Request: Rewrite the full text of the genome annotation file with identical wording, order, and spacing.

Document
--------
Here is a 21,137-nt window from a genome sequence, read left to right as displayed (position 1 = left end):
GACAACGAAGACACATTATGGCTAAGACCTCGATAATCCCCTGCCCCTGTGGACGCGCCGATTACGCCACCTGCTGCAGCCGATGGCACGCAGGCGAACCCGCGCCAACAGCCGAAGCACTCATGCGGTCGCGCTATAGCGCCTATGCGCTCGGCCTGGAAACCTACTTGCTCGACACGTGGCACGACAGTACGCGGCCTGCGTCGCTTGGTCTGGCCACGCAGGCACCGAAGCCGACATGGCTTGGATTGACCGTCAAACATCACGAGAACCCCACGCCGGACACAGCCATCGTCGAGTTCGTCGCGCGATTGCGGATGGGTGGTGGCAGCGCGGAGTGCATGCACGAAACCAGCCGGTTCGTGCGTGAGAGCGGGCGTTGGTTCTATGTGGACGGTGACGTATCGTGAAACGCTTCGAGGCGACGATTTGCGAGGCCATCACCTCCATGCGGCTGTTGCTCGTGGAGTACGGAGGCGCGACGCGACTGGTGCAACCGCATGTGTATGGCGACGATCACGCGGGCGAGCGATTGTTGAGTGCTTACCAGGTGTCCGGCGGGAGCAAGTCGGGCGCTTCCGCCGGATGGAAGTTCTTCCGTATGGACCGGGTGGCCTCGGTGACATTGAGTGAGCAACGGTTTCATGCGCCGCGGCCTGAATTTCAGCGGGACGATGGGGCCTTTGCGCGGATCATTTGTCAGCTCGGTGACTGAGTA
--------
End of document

Here is a 21,137-nt window from a genome sequence, read left to right as displayed (position 1 = left end):
GACAACGAAGACACATTATGGCTAAGACCTCGATAATCCCCTGCCCCTGTGGACGCGCCGATTACGCCACCTGCTGCAGCCGATGGCACGCAGGCGAACCCGCGCCAACAGCCGAAGCACTCATGCGGTCGCGCTATAGCGCCTATGCGCTCGGCCTGGAAACCTACTTGCTCGACACGTGGCACGACAGTACGCGGCCTGCGTCGCTTGGTCTGGCCACGCAGGCACCGAAGCCGACATGGCTTGGATTGACCGTCAAACATCACGAGAACCCCACGCCGGACACAGCCATCGTCGAGTTCGTCGCGCGATTGCGGATGGGTGGTGGCAGCGCGGAGTGCATGCACGAAACCAGCCGGTTCGTGCGTGAGAGCGGGCGTTGGTTCTATGTGGACGGTGACGTATCGTGAAACGCTTCGAGGCGACGATTTGCGAGGCCATCACCTCCATGCGGCTGTTGCTCGTGGAGTACGGAGGCGCGACGCGACTGGTGCAACCGCATGTGTATGGCGACGATCACGCGGGCGAGCGATTGTTGAGTGCTTACCAGGTGTCCGGCGGGAGCAAGTCGGGCGCTTCCGCCGGATGGAAGTTCTTCCGTATGGACCGGGTGGCCTCGGTGACATTGAGTGAGCAACGGTTTCATGCGCCGCGGCCTGAATTTCAGCGGGACGATGGGGCCTTTGCGCGGATCATTTGTCAGCTCGGTGACTGAGTA